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Social Work with Adults

Social Work with Adults

October 2015 | 176 pages | Learning Matters
Social work with vulnerable adults is becoming increasingly centred on a key piece of legislation: the Mental Capacity Act. The Act provides a framework for protecting the vulnerable while allowing those who may lack capacity to have certain safeguards enshrined in law.

This book will help support students to learn two things: first, how the Mental Capacity Act operates and what its key principles are when applied to safeguarding adults; and second, what are the compassionate skills and values that need to be interwoven with legislative knowledge? The authors show how these two principles interact and inform one another and how taking a person-centred approach to safeguarding vulnerable adults will mean better outcomes for the individual and our wider society.
Ethics and Vulnerability: Service Users and Social Workers
Decision Making in Work with Vulnerable Adults
Mental Capacity
Best Interests
Deprivation of Liberty Safeguards (DOLS)
Adults at Risk
Personalisation and Partnership Working
The Assessed and Supported Year in Employment
Appendix 1: Professional Capabilities Framework

Good up to date overview of key issues, debates and developments in adults social work.

Dr Harriet Churchill
Department Of Sociological Studies, University of Sheffield
November 20, 2016

Thorough up to date text book for students or practitioners working with adults

Ms Karen Hillison
Department of Social Work, Hull University
November 2, 2016

A welcomed new text that covers key areas for Adult SW practice – good for assessed practice placements and practice - based modular teaching. The book has been written by a competent SW team of practitioner academics (as I’m currently an external examiner for Lincoln BSc SW programme).

I liked the increment nature of the book esp. important chapters on Mental Capacity and Best Interests (chapter 4 & 5). I was also grateful to see chapter 6 which concisely captured both the practice and ethical issues of DOLS which is often hard to convey to students in teaching so appreciate the applied case study activities.

Chapter 7 will also be useful for Safeguarding teaching (now a combined child and adult module for our MA & BA programmes). I like the inclusion of chapter 8 as personalisation is an area of research and writing interest for mine. The inclusion of chapter 9 (ASYE) was also good to broaden the appeal of this text book for both students, SW educators and practice educators.

Unfortunately, since SW curriculum reforms specialised applied Adult SW modules have since been merged into generic modules so I feel the importance and profile of Adult SW is being ‘diluted’ and lost so hopefully this text will continue to raise the fundamental importance of SW practice with Adults.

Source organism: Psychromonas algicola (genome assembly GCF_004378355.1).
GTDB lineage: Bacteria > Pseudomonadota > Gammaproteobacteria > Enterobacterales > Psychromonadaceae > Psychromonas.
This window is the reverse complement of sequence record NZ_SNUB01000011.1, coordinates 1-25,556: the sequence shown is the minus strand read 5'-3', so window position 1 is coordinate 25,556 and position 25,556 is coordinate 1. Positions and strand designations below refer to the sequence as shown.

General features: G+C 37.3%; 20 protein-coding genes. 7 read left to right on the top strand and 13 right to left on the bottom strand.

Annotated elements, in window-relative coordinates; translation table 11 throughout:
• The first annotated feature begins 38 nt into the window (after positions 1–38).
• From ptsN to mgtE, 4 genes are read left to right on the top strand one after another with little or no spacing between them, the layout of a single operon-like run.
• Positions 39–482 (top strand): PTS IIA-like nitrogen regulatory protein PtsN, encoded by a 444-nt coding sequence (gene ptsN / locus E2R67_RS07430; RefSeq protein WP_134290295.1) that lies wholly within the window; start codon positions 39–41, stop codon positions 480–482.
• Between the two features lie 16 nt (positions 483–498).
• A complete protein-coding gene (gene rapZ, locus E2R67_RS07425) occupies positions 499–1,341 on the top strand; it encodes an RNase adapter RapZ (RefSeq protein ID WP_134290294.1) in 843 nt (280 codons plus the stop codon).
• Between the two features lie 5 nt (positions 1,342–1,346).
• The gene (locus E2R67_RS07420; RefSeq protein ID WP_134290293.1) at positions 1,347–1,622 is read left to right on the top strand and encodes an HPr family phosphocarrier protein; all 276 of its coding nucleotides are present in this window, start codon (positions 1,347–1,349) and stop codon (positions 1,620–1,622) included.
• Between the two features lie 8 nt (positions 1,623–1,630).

I suppose my only comment / observation – it would have been good to have had either as a theme throughout or a bespoke chapter on the Care Act 2014 principles and practices for Adult SW practice but appreciate this was text was probably written before the Act become enacted as this would have further strengthened it further in terms of readership / modular application and longevity.

Mr David Gaylard
Social Work Bishop Otter, Chichester University
July 30, 2016

This book will help students to identify and consider how to apply the key principles of the Mental Capacity Act 2005 when working to safeguard adults.

The case studies, reflective questions and practice learning points help the student to consolidate their knowledge and skills to work effectively with adults.

It enables the student to apply theoretical principles, professional values and skills and how this relates to everyday practice.

A good starting point for working with adults.

School of Human Sciences, Swansea University
February 19, 2016

Jim Rogers

Jim Rogers is currently a senior lecturer at the University of Lincoln in the Hull School of Social Work. He teaches on a range of modules on both undergraduate and post qualifying social programmes. He has been responsible for several years for co-ordinating the first year of the BSc Social work programme and has also developed several new programmes of study including a Certificate in the Mental Health and Well Being of Older People and a Best Interests Assessor Programme at PQ level. Jim's research interests are in the fields of mental health and also in complementary therapies. More About Author

Lucy Bright

Lucy Bright completed her Masters/Diploma in Social Work in 1993. Since then she has worked in a wide variety of social work settings with adults, as well as spending four years working for a solicitor and specialising in mental health law. Lucy currently works as a best interests assessor and has a particular interest in the Deprivation of Liberty Safeguards and how these have been working in practice since their implementation in 2009.  More About Author

Helen Davies

Helen Davies qualified as a social worker in 1986 and has taught social work students since 1999, while continuing in practice in statutory and voluntary services with adults with learning disabilities. As one of four social work co-ordinators at the Independent Living Fund, she led its work in Wales and Northern Ireland. Helen's current role as senior lecturer at the University of Lincoln includes supporting students to make constructive links between theory and practice.  More About Author

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